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Sep 02, 2010



The Sept 3 NYTimes editorial: It has always been a myth that New York City, in all its dizzying globalness, is a utopia of humanistic harmony. The city has a bloody history of ethnic and class strife.

We agree that the principles are fine; it is the principals we have to look carefully at. Now is a good time to examine ourselves; see the myths and prejudices we harbor, and try to understand where the hate comes from.

Terry G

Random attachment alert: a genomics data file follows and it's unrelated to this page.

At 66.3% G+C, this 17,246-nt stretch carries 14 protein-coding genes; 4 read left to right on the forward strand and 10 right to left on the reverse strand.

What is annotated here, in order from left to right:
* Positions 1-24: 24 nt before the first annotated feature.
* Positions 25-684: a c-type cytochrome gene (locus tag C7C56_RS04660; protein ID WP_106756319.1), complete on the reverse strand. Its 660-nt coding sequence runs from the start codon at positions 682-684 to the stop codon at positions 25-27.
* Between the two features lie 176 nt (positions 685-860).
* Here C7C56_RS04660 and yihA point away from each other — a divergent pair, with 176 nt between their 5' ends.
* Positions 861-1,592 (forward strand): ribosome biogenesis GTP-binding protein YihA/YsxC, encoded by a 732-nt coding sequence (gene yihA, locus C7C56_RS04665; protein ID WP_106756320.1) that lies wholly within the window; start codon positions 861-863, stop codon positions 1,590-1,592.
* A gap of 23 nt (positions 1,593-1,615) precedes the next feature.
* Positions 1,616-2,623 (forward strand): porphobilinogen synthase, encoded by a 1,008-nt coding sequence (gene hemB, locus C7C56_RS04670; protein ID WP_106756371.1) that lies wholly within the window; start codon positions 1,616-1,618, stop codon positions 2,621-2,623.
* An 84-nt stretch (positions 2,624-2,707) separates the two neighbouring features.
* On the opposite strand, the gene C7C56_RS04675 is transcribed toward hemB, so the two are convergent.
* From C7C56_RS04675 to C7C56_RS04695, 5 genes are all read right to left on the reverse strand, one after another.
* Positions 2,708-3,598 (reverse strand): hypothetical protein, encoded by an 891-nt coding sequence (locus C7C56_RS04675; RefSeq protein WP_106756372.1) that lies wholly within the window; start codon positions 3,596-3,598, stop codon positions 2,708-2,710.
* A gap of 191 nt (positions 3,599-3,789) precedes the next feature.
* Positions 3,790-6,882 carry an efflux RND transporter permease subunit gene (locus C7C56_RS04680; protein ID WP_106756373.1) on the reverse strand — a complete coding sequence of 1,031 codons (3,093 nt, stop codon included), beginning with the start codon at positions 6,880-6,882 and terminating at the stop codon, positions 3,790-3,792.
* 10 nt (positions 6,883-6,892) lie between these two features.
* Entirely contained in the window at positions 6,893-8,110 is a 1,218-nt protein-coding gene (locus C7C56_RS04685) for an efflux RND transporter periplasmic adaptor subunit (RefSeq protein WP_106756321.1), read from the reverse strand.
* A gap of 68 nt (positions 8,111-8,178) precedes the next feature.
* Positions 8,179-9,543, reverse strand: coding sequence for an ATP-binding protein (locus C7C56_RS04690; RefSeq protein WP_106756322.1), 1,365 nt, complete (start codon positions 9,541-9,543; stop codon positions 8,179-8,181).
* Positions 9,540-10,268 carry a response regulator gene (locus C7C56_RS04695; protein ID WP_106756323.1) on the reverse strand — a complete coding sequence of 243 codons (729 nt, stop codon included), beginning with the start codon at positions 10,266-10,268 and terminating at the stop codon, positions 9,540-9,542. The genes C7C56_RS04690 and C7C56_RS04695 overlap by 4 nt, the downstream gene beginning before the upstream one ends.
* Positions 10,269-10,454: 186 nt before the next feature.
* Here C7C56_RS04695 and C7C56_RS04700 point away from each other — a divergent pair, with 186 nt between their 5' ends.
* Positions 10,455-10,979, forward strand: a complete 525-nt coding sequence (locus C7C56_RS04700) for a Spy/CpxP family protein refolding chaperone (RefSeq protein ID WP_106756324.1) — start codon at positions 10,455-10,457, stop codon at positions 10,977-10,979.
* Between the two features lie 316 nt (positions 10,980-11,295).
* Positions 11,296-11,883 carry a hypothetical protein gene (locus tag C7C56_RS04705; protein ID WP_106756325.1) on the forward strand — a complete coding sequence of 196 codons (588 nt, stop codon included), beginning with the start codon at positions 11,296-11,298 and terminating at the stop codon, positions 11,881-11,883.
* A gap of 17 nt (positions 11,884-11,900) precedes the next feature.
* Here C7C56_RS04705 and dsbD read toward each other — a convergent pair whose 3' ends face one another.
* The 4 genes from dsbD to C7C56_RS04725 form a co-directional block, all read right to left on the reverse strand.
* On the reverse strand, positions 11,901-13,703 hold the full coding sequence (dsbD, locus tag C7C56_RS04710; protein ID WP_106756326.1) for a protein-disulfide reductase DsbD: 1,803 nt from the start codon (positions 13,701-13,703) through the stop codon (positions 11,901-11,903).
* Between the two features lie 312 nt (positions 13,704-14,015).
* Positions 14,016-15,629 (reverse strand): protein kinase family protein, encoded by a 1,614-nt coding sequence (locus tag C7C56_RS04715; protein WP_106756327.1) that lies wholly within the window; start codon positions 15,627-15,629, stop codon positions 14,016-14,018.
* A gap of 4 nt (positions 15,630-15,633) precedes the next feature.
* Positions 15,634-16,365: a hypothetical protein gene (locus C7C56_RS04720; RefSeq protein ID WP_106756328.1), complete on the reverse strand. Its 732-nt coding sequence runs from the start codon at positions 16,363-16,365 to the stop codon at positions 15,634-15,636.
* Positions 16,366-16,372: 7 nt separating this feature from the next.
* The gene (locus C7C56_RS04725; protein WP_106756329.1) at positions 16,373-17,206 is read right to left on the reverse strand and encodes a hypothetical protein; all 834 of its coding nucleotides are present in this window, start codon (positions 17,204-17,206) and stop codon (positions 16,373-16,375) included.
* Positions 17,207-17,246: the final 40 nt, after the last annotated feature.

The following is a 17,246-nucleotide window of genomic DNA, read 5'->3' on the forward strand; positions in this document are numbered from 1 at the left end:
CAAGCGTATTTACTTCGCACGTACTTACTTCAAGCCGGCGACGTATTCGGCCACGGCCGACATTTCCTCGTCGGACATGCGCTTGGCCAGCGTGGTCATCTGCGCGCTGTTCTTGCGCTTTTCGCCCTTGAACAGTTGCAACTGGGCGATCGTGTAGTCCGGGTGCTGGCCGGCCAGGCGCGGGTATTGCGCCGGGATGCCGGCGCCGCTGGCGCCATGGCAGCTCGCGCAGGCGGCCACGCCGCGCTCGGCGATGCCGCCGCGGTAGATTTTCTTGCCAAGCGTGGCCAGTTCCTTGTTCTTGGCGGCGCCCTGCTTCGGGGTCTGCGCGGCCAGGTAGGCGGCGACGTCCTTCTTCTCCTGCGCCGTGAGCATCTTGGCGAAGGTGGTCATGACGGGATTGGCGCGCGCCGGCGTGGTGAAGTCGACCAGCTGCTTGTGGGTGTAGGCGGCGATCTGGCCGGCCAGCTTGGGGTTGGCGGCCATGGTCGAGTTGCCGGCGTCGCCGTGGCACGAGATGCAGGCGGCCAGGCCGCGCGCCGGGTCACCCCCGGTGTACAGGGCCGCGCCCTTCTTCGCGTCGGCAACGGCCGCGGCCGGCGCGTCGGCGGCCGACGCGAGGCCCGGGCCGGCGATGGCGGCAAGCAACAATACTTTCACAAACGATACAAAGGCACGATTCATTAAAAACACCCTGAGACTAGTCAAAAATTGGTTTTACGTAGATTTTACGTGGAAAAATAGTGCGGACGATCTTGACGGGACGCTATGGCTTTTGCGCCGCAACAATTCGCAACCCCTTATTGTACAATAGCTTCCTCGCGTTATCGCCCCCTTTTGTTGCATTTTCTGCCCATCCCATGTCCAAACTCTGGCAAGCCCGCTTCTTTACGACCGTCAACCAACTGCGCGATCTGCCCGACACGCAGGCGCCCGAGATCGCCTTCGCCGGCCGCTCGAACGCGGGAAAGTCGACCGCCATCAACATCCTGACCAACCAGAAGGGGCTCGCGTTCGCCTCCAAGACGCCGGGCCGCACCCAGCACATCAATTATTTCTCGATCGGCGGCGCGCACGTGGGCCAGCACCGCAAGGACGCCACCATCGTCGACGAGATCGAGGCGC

There is a wonderful presentation and display at the National Constitution Center in Philadelphia that explores the value of rights and priniciples laid out in the Constitution, including freedom of religion. It acknowledges that while they are central goals underlying the founding of our country, throughout our history we have never fully reached those marks; in many aspects falling far short. Nevertheless, these are still vital American principles we strive towards, and in many important cases, such as abolition, suffrage, and civil rights, through dedicated citizen advocacy and leadership they have been used to guide us forward (if not as far, fast, or readily as should be the cases). That is not to ignore that principles weren't the only thing driving some of these areas of progress (nor that they were nearly as much progress as called for). Historians can certainly point to shifts in economies as a powerful driver. However, having an articulated vision as clear and compelling as the priniciples in the Constitution is an important asset not to be undervalued.

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